Throughout the world, millions of people, regardless of their region, age, social standing or profession, come into contact with products supplied by Louis Dreyfus Company (LDC), shortly after waking up.
Maybe it’s the cotton in their favorite t-shirt or their sheets, or the oil extracts in their face cream and shampoo. It might be later, around the breakfast table, with a refreshing glass of orange juice, a bowl of cereal, complete with milk and sugar, or that first, energizing cup of coffee. Or perhaps it’s later still, as they open a tin of food for their household pet, and then rely on copper wiring in their home to switch off the lights before heading out to work.
Wherever you are in the world, our products are likely to play a role in several parts of your day. But before they make it to your home or your plate, their life cycle runs right through our network, from the moment a seedling is nestled into the soil, to the day when you pick a product off a supermarket shelf. It may sound simple in those words, but that journey – which we call “from farm to fork” – is really much more complex, involving strict processes and facilitated by many people.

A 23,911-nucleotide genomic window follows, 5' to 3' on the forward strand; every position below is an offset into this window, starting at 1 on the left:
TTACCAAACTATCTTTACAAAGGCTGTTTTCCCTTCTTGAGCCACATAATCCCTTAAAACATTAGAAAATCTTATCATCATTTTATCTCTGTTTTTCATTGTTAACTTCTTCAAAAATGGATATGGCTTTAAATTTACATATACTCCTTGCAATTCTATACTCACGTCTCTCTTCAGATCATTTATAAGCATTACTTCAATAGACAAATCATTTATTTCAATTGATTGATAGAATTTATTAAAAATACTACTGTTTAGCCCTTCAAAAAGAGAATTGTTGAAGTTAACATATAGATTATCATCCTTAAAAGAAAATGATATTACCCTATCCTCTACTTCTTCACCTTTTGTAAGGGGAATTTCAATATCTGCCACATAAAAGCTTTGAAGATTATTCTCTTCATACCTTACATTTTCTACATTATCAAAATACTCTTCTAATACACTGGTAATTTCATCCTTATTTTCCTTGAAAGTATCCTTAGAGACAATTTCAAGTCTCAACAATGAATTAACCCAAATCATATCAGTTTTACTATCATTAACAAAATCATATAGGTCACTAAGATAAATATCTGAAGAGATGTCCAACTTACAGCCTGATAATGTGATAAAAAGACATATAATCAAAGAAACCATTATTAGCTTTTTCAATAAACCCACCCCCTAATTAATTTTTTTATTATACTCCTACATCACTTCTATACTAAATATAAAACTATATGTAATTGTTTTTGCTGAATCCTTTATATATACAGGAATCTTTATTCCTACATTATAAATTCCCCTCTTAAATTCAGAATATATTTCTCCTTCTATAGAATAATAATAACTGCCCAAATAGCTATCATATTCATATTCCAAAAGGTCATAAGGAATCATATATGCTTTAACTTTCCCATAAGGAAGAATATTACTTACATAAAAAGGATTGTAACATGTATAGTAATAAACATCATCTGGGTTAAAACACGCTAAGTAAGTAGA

Let’s start at the very beginning of that journey: on the farm.
Either on our own farms, or working in partnership with trusted suppliers, we grow crops with care, not only for the quality of a grain, bean or fruit, but also for the protection and benefit of the environment and the local community. Some of our partners have worked with us for more than half a century. Together, we work hand-in-hand to produce the finest raw materials, ethically and sustainably.
Once harvested, crops are transported to our assets for the next stage of their journey, in which they are processed and refined, coming one step closer to the products you might recognize and buy. Oranges are squeezed, coffee beans are dried and washed, grains are threshed and cleaned, cotton is ginned, and so on.
After processing, products are handed over to our distribution network. State-of-the-art warehouses and silos are used to store processed products under optimum conditions until they’re ready to be transported onward. This step gives us the flexibility and scale to guarantee reliable supply for our customers. Trucks, trains, barges or ships then transport millions of tons of our products each year to a range of customers around the world – from large multinationals to local manufacturers. Now ready to be toasted, roasted, blended, pressed, kneaded, spun, woven and more, these products are the essential building blocks of all the goods that bring us daily sustenance and comfort.